Pediatricians and consumer advocates are disappointed that the U.S. Consumer Product Safety Commission (CPSC) has failed to ban the sale of padded crib bumpers, states an American Academy of Pediatrics (AAP) press release. While the groups recognize the agency’s Nov 3 statement as a welcomed step forward in warning parents of the hazards posed by these unnecessary products, CPSC’s failure to ban padded crib bumpers counters overwhelming evidence that they contribute to infant deaths, the AAP says.

The CPSC statement says, “We strongly warn parents and caregivers not to use padded crib bumpers. . . .We strongly believe that the risk of death from padded crib bumpers far outweighs any purported benefits. When it comes to any child’s safe sleep environment, bare really is best.” Yet, the agency did not call for a ban of the products, and instead placed the responsibility on the parent or caregiver rather than the manufacturer. Despite sufficient evidence to ban them from the marketplace now, the agency has put off action for several years. The CPSC has indicated that it will begin developing a performance standard for crib bumpers in 2018, an unnecessary delay, says the AAP.

The American Academy of Pediatrics’ (AAP) Oct 24 policy statement, “SIDS and Other Sleep-Related Infant Deaths: Updated 2016 Recommendations for a Safe Infant Sleep Environment,” reaffirms that crib bumpers contribute to an unsafe sleep environment for infants and should be banned. Among the policy statement’s recommendations:

  • To reduce the risk of SIDS, infants should be placed for sleep on their back, for every sleep, until the child is 1 year old.
    Infants should sleep in a crib or bassinet with a firm mattress covered by a fitted sheet with no other bedding or soft objects.
  • Because there is no evidence that bumper pads or similar products that attach to crib slats or sides prevent injury in young infants, and because there is the potential for suffocation, entrapment and strangulation, these products are not recommended.
  • Babies should only be brought into the parents’ bed for feeding or comfort.
  • Babies should never be placed on a sofa, couch, or cushioned chair, either alone or sleeping with another person.

Crib bumpers are decorative only; they do not serve any safety purpose whatsoever. In fact, the science is clear that crib bumpers pose a serious suffocation hazard to children, and that evidence has grown since CPSC first began reviewing this issue in 2012. However, in September 2016, CPSC staff released an analysis of child deaths associated with crib bumpers that was scientifically questionable and inappropriately came to the conclusion that CPSC should not take any action on these products. Multiple safe sleep experts reviewed that evidence and found the analysis and conclusion flawed, including Rachel Moon, MD, FAAP, lead author of AAP’s safe sleep policy statement.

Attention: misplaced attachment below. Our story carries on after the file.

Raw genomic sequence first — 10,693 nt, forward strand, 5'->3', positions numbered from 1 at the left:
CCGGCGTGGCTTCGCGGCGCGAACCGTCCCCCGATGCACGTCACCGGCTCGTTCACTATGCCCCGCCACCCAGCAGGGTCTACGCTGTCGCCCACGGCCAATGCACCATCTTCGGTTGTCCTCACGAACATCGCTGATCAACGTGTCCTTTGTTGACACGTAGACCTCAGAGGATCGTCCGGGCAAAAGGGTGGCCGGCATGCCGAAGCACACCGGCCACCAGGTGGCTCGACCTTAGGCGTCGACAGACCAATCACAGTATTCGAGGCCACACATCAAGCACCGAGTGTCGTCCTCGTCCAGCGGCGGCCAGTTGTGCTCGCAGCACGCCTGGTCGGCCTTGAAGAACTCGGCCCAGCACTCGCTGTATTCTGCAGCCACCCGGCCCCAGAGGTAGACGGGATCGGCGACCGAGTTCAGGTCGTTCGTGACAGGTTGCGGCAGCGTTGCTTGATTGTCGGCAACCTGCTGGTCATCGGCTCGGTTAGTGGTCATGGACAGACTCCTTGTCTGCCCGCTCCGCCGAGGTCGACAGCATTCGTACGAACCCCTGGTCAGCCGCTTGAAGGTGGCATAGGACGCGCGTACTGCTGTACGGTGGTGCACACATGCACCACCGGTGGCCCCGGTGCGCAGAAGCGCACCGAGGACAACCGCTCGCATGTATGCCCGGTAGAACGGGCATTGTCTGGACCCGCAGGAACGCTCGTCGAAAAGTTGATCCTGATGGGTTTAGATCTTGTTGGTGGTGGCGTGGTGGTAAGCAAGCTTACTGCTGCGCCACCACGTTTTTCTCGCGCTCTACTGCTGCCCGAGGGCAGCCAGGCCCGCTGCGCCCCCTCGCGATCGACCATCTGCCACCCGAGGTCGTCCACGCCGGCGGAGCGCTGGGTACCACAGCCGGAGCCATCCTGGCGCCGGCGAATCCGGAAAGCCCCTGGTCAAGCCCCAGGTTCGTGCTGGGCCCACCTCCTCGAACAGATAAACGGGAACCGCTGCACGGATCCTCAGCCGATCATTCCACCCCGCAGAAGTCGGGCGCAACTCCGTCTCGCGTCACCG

“Urging parents not to purchase crib bumpers while allowing them to remain on the market is confusing, and inappropriately places the burden of safety on parents while needlessly exposing infants to risk of death,” says AAP president Benard Dreyer, MD, FAAP, in a release. “Parents tell us that ‘if they sell them, they must be safe.’ Pediatricians and child health advocates will continue to call on the CPSC to protect infants by banning these dangerous products that serve no child health benefit.”

“The statement released is a step forward, but in the real world, doesn’t change much,” says Nancy Cowles, executive director, Kids in Danger. “Expectant or new parents shopping online or in stores will have no knowledge of this statement—only what they see in front of them on store shelves.”

“Now the CPSC stands with the CDC, medical experts, and safety advocates in clearly articulating the dangers of this unnecessary product. However, we need strong action to accompany these strong words,” says Rachel Weintraub, legislative director and general counsel, Consumer Federation of America.

“Regulators are right to say that padded bumpers come with a clear risk of injury or death, and have no place in a baby’s crib,” says William Wallace, policy analyst for Consumers Union, the policy and mobilization arm of Consumer Reports. “But what kind of message does it send to consumers when these dangerous products are still on store shelves? It’s time for them to go.”